Authors, banned books part of 1st Amendment salute


Published: Thursday, October 1, 2009 at 1:44 p.m.
Last Modified: Thursday, October 1, 2009 at 1:44 p.m.

NORWICH, Vt. "The Grapes of Wrath" was labeled vulgar and pornographic, a dangerous depiction of class hatred. "I Know Why the Caged Bird Sings" was removed from school classrooms and library shelves after its 1969 publication, deemed inappropriate for its depiction of author Maya Angelou's rape as an 8-year-old girl.

Then there's "Slaughterhouse Five," whose obscenities, violence and unpatriotic portrayal of World War II drew fire from worried parents and librarians.

Once silenced, the books were among more than a dozen given live readings Wednesday as part of a series of events marking Banned Books Week, an annual celebration by the American Library Association that runs through Saturday.

Lending their voices literally to the cause, 13 Vermont writers including Ron Powers, David Macaulay and Tom Bodett gathered in a steepled small-town church to read passages for a rapt crowd.

"It's a chance to sort of live out one of my fantasies, which is to do a book that gets banned," said the 62-year-old Macaulay, the author of "The Way Things Work." ''Nothing would make me happier."

Literature censorship didn't start or end with "Lady Chatterley's Lover."

Banning books or censuring their authors has been practiced since the dawn of the printing press and before, and continues today with challenges to the likes of "And Tango Makes Three," ''The Kite Runner" and the Harry Potter series.

So the library association, in conjunction with writers, libraries and civil liberties groups nationwide, sponsors the annual event, which started in 1982.

"We're certainly seeing increased efforts to remove or restrict books that are aimed for young adults," said Deborah Caldwell-Stone, acting director of ALA's office for intellectual freedom. "There are parents who believe that young people under 18 shouldn't be having access to books that discuss sex or drug use, or homosexuality, and we understand that.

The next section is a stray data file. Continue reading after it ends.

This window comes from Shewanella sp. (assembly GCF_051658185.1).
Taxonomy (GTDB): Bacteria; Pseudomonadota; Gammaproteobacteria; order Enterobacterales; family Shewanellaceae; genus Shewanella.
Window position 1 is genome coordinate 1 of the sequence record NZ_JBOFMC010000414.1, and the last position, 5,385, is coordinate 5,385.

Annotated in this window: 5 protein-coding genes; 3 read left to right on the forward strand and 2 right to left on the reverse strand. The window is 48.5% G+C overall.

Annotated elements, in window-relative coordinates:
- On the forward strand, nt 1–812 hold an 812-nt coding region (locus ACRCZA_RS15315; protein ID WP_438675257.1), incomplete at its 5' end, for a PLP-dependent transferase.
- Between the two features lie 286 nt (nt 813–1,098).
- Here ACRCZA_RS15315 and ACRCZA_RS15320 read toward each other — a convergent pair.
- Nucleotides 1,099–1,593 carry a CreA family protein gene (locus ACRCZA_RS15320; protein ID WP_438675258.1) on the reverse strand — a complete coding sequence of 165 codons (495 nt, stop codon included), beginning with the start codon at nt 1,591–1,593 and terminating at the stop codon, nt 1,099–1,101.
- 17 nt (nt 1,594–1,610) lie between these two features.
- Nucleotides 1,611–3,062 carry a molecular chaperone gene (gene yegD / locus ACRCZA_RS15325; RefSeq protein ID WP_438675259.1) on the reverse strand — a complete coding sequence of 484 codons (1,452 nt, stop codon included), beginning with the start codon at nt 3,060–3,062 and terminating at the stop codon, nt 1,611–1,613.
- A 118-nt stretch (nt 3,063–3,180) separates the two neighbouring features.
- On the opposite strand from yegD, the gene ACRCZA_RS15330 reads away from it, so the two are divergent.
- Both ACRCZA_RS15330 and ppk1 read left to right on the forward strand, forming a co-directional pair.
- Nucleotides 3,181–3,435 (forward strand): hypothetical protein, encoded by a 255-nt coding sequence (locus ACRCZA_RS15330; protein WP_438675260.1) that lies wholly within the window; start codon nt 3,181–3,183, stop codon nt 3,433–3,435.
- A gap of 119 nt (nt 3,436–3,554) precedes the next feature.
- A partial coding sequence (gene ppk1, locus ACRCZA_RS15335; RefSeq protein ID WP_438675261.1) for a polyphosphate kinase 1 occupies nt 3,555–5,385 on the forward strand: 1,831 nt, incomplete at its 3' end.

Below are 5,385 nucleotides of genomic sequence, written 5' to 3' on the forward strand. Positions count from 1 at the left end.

"But the fact that they hold those choices and values shouldn't mean other families and young adults shouldn't have access to those ideas. A parent can ask for different choices for their child, but their choices shouldn't mean that the rest of the community loses access to a book," Caldwell-Stone said.

In Chicago, the week was marked by a Sept. 26 event in which best-selling authors read from their books, which were either banned or challenged. Among those scheduled: Sarah Brannen's "Gossip Girl," Lauren Myracle's "The Perks of Being a Wallflower" and "And Tango Makes Three," by Justin Richardson and Peter Parnell, which the ALA says was 2008's most-challenged book.

In Denver, Printed Page Bookshop displayed 60 banned books and one that hasn't been banned, challenging customers to guess which one wasn't.

In Sedalia, Mo., Sedalia Book and Toy planned "Banned Books Week" window displays and drawings for T-shirt and bookmark giveaways.

In the Vermont event, about 120 people crowded into pews at Norwich Congregational Church on a rainy, raw New England night to hear Pulitzer Prize winner Powers, poet Galway Kinnell and others read from once-banned tomes. The crowd, about 120 people, gave them a standing ovation at the end of the two-hour program.

"This is not something that's academic, that happened many years ago and doesn't happen anymore,'" said Allen Gilbert, executive director of the ACLU's Vermont chapter, which co-sponsored the readings. "Challenges to books happen all the time."

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